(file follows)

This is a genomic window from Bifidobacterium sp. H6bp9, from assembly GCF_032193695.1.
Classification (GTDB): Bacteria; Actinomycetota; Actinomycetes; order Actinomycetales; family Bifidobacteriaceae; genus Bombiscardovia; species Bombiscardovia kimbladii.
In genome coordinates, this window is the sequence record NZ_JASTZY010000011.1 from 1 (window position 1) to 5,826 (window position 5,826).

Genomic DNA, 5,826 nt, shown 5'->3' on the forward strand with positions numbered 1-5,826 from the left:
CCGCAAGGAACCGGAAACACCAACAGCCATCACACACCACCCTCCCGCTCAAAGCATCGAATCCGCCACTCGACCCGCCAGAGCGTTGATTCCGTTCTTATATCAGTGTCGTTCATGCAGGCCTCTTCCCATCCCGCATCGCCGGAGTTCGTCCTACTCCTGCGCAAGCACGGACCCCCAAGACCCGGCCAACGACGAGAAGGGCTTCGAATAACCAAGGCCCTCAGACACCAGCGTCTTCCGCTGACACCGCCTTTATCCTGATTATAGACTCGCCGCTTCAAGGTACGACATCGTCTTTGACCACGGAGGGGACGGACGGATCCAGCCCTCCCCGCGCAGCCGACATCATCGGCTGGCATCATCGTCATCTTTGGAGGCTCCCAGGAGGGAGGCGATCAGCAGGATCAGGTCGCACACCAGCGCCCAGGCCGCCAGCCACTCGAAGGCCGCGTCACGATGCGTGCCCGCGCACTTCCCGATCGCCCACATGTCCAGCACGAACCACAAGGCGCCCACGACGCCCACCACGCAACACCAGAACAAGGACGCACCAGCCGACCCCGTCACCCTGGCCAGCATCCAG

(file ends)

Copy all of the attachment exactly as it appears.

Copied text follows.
This is a genomic window from Bifidobacterium sp. H6bp9, from assembly GCF_032193695.1.
Classification (GTDB): Bacteria; Actinomycetota; Actinomycetes; order Actinomycetales; family Bifidobacteriaceae; genus Bombiscardovia; species Bombiscardovia kimbladii.
In genome coordinates, this window is the sequence record NZ_JASTZY010000011.1 from 1 (window position 1) to 5,826 (window position 5,826).

Genomic DNA, 5,826 nt, shown 5'->3' on the forward strand with positions numbered 1-5,826 from the left:
CCGCAAGGAACCGGAAACACCAACAGCCATCACACACCACCCTCCCGCTCAAAGCATCGAATCCGCCACTCGACCCGCCAGAGCGTTGATTCCGTTCTTATATCAGTGTCGTTCATGCAGGCCTCTTCCCATCCCGCATCGCCGGAGTTCGTCCTACTCCTGCGCAAGCACGGACCCCCAAGACCCGGCCAACGACGAGAAGGGCTTCGAATAACCAAGGCCCTCAGACACCAGCGTCTTCCGCTGACACCGCCTTTATCCTGATTATAGACTCGCCGCTTCAAGGTACGACATCGTCTTTGACCACGGAGGGGACGGACGGATCCAGCCCTCCCCGCGCAGCCGACATCATCGGCTGGCATCATCGTCATCTTTGGAGGCTCCCAGGAGGGAGGCGATCAGCAGGATCAGGTCGCACACCAGCGCCCAGGCCGCCAGCCACTCGAAGGCCGCGTCACGATGCGTGCCCGCGCACTTCCCGATCGCCCACATGTCCAGCACGAACCACAAGGCGCCCACGACGCCCACCACGCAACACCAGAACAAGGACGCACCAGCCGACCCCGTCACCCTGGCCAGCATCCAG